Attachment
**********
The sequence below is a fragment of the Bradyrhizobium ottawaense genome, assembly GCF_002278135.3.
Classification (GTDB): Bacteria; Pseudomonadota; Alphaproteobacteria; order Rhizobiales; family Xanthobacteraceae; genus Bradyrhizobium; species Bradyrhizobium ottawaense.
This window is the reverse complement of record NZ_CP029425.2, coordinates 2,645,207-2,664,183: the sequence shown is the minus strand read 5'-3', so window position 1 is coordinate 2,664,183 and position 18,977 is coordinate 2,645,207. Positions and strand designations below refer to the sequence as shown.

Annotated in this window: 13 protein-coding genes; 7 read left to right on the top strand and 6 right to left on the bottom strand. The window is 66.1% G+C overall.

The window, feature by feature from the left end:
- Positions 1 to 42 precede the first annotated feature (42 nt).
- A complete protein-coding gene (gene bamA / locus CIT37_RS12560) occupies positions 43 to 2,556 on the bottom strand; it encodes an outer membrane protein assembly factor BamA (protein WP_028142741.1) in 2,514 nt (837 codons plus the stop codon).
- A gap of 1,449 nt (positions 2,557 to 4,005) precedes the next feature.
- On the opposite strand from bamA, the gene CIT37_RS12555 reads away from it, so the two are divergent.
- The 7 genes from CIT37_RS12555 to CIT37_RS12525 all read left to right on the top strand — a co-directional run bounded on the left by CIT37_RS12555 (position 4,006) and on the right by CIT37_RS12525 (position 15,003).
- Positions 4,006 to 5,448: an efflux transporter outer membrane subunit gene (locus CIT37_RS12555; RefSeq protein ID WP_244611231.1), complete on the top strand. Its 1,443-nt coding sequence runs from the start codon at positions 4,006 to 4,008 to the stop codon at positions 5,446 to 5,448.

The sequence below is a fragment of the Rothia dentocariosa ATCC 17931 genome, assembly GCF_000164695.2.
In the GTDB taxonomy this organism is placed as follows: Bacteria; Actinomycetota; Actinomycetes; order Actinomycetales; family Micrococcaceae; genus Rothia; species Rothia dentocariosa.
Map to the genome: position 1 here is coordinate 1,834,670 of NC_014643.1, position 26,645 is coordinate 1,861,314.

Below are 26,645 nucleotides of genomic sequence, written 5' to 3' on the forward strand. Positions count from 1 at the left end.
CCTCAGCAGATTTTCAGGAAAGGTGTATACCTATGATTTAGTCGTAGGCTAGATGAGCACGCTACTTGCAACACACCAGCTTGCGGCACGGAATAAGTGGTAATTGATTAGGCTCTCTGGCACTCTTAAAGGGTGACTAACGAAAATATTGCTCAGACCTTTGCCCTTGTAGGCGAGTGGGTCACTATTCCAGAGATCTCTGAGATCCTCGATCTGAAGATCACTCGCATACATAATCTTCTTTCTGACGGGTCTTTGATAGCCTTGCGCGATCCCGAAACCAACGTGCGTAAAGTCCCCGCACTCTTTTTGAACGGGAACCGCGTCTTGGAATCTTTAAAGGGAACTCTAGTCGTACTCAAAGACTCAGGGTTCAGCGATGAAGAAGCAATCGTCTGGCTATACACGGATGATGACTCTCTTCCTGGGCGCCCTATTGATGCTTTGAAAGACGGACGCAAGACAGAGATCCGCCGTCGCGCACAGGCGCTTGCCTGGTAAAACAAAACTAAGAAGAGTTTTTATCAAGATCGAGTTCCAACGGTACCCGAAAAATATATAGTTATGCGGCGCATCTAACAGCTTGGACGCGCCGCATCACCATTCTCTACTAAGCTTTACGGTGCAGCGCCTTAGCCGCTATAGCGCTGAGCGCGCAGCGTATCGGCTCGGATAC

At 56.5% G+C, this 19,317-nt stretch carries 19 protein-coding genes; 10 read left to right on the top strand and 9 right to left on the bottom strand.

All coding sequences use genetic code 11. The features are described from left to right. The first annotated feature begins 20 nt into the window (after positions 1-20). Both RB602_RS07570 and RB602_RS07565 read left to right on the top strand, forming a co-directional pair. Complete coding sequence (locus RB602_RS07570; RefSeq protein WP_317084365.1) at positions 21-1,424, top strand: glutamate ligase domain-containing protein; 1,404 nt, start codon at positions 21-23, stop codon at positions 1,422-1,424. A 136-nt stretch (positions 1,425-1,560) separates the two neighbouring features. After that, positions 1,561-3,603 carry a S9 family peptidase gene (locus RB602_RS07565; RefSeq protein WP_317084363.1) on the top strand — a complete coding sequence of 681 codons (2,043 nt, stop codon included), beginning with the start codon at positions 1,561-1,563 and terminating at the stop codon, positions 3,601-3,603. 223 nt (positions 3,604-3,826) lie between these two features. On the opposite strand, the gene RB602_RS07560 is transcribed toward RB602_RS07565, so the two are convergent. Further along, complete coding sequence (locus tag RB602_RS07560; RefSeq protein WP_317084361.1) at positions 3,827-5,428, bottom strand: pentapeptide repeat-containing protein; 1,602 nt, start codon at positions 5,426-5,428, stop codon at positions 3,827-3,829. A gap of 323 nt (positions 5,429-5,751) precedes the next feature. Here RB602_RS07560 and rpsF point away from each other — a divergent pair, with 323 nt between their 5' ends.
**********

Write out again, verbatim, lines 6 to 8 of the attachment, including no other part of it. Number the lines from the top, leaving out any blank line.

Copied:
- Positions 1 to 42 precede the first annotated feature (42 nt).
- A complete protein-coding gene (gene bamA / locus CIT37_RS12560) occupies positions 43 to 2,556 on the bottom strand; it encodes an outer membrane protein assembly factor BamA (protein WP_028142741.1) in 2,514 nt (837 codons plus the stop codon).
- A gap of 1,449 nt (positions 2,557 to 4,005) precedes the next feature.